A team from Rotterdam, the Netherlands, evaluated the indications and long-term outcome of treatment for benign hepatic tumors.
A total of 208 patients diagnosed as having a benign liver tumor between 1979 and 1999 were enrolled in the retrospective study.
Of these, 74 patients underwent hepatic surgery and 134 were managed conservatively by radiological follow-up.
Symptoms and complications were assessed during management and follow-up.
In the surgically treated population, the liver lesion was symptomatic in 47 patients (64%) and an incidental finding in 27 (36%).
The operative morbidity and mortality were 27% (20/74 patients) and 3% (2/74 patients), respectively.
| Patients asymptomatic after treatment:|
Conservative management 87%
|Archives of Surgery|
Overall, 28 (80%) of 35 patients with complaints were asymptomatic after surgery.
During observation of the tumor in the conservatively managed group, 39 (87%) of 45 patients who presented with complaints were asymptomatic during a mean follow-up of 45 months. Some 6 patients had mild abdominal pain considered to be unrelated to the tumor.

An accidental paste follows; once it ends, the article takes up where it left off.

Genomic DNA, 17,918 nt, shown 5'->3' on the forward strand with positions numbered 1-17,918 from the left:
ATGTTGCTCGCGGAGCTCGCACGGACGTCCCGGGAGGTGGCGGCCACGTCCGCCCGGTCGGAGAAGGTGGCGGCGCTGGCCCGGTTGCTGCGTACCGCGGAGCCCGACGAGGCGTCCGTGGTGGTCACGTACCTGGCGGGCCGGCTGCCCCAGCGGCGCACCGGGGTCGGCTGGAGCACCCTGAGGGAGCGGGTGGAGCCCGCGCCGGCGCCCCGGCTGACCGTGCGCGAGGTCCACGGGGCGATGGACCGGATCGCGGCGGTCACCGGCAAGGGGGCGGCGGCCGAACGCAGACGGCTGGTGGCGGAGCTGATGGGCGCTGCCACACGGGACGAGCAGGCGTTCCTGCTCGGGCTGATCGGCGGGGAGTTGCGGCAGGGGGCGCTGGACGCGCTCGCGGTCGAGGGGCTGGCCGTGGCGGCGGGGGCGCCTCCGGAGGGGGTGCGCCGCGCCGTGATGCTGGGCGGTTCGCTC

Dr Türkan Terkivatan, of the Department of Surgery, University Hospital Rotterdam, said on behalf of fellow authors, "Conservative management of solid benign liver lesions, such as focal nodular hyperplasia and hemangioma, can be performed safely, irrespective of their size.
"We only advise surgery for liver lesions when there is an inability to exclude malignancy, or in the case of severe complaints related to the tumor."
"Resection is always advocated in the case of a large hepatocellular adenoma (greater than 5 cm) to reduce the risk of rupture and malignant degeneration," it was concluded.